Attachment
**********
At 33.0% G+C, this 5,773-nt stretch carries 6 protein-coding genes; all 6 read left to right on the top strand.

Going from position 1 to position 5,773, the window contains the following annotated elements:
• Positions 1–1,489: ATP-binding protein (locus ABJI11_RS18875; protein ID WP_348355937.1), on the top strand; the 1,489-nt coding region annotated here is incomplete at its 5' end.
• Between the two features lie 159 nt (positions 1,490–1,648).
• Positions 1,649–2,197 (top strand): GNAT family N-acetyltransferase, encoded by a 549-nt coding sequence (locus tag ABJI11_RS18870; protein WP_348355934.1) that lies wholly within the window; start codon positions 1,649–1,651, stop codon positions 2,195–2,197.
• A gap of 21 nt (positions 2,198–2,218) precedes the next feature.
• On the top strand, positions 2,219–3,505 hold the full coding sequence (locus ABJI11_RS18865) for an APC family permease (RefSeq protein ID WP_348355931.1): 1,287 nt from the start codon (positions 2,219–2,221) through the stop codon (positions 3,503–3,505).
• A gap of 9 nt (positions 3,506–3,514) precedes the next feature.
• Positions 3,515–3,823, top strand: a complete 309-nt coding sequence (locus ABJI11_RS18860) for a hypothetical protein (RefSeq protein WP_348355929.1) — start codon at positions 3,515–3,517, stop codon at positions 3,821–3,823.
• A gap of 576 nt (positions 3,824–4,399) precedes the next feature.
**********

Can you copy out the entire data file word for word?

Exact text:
At 33.0% G+C, this 5,773-nt stretch carries 6 protein-coding genes; all 6 read left to right on the top strand.

Going from position 1 to position 5,773, the window contains the following annotated elements:
• Positions 1–1,489: ATP-binding protein (locus ABJI11_RS18875; protein ID WP_348355937.1), on the top strand; the 1,489-nt coding region annotated here is incomplete at its 5' end.
• Between the two features lie 159 nt (positions 1,490–1,648).
• Positions 1,649–2,197 (top strand): GNAT family N-acetyltransferase, encoded by a 549-nt coding sequence (locus tag ABJI11_RS18870; protein WP_348355934.1) that lies wholly within the window; start codon positions 1,649–1,651, stop codon positions 2,195–2,197.
• A gap of 21 nt (positions 2,198–2,218) precedes the next feature.
• On the top strand, positions 2,219–3,505 hold the full coding sequence (locus ABJI11_RS18865) for an APC family permease (RefSeq protein ID WP_348355931.1): 1,287 nt from the start codon (positions 2,219–2,221) through the stop codon (positions 3,503–3,505).
• A gap of 9 nt (positions 3,506–3,514) precedes the next feature.
• Positions 3,515–3,823, top strand: a complete 309-nt coding sequence (locus ABJI11_RS18860) for a hypothetical protein (RefSeq protein WP_348355929.1) — start codon at positions 3,515–3,517, stop codon at positions 3,821–3,823.
• A gap of 576 nt (positions 3,824–4,399) precedes the next feature.